Please see below selected recent identity-related change.
See also: Halcyon Identity Headlines
Identities are always at some level imagined, believes Eurasia Group, arguing that what people choose to focus on differs widely from country to country, according to a 2017 study by Pew Research. A few findings:
52% of Hungarians see place of birth as the most important attribute of national identity, while only 13% of Germans say the same.
84% of Dutch say being able to speak the national language is very important to being truly part of the nation, but only 59% of Italians share this view.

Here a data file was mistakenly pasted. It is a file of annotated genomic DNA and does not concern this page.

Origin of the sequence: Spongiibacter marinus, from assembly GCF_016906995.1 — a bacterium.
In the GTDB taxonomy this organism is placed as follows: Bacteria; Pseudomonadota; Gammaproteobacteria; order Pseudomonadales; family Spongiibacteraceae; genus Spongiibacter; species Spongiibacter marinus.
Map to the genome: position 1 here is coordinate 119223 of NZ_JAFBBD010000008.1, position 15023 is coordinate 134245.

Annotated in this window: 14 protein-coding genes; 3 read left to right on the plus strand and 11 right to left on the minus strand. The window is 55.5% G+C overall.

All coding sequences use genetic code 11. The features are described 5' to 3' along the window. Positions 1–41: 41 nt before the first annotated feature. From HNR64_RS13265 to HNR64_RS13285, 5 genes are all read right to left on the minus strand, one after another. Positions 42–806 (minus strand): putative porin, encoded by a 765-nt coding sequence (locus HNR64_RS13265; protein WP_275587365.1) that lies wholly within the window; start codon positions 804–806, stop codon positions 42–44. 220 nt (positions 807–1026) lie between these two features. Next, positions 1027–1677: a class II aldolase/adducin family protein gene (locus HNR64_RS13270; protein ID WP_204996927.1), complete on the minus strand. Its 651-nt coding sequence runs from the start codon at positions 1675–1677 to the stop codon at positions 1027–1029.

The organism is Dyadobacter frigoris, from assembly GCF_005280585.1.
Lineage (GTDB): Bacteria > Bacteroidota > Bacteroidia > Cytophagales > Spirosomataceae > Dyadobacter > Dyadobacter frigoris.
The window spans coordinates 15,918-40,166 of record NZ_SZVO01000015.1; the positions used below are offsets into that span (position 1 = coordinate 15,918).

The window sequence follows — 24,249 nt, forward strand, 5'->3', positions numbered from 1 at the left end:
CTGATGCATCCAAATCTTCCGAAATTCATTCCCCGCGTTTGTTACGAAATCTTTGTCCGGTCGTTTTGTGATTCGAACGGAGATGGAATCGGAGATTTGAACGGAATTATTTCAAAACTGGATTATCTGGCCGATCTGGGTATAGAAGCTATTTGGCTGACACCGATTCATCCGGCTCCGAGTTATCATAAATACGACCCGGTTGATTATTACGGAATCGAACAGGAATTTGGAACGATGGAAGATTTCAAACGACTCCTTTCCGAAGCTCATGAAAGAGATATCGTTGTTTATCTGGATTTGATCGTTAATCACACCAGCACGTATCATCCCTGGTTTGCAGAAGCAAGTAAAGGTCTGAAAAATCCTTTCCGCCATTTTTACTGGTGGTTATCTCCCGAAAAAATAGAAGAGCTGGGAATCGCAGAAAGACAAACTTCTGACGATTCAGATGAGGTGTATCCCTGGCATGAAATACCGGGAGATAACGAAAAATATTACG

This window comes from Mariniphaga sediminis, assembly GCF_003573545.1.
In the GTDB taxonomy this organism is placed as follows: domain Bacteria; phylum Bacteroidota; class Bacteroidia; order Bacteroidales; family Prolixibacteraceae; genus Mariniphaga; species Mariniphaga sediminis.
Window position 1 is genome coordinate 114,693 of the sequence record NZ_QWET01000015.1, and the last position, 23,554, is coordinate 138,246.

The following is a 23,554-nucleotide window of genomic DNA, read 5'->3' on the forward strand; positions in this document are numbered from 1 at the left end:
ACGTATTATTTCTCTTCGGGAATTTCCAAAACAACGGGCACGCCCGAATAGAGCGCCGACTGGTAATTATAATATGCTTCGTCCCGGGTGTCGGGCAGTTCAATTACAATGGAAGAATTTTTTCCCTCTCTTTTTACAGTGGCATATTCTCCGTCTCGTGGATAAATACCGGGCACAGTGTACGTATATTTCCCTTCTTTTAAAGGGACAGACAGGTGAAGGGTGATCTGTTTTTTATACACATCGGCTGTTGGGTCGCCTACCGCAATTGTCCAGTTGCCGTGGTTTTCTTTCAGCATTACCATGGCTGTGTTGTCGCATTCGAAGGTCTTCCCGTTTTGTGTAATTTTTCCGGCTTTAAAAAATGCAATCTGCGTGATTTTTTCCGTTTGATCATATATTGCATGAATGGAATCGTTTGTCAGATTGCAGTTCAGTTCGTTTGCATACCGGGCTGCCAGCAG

56% of Poles believe sharing national customs and traditions is central to national identity, while just 26% of Swedes agree.
In the US, a large majority (70%) believes speaking English is important to being truly American, but only 45% see culture and tradition as a central national attribute.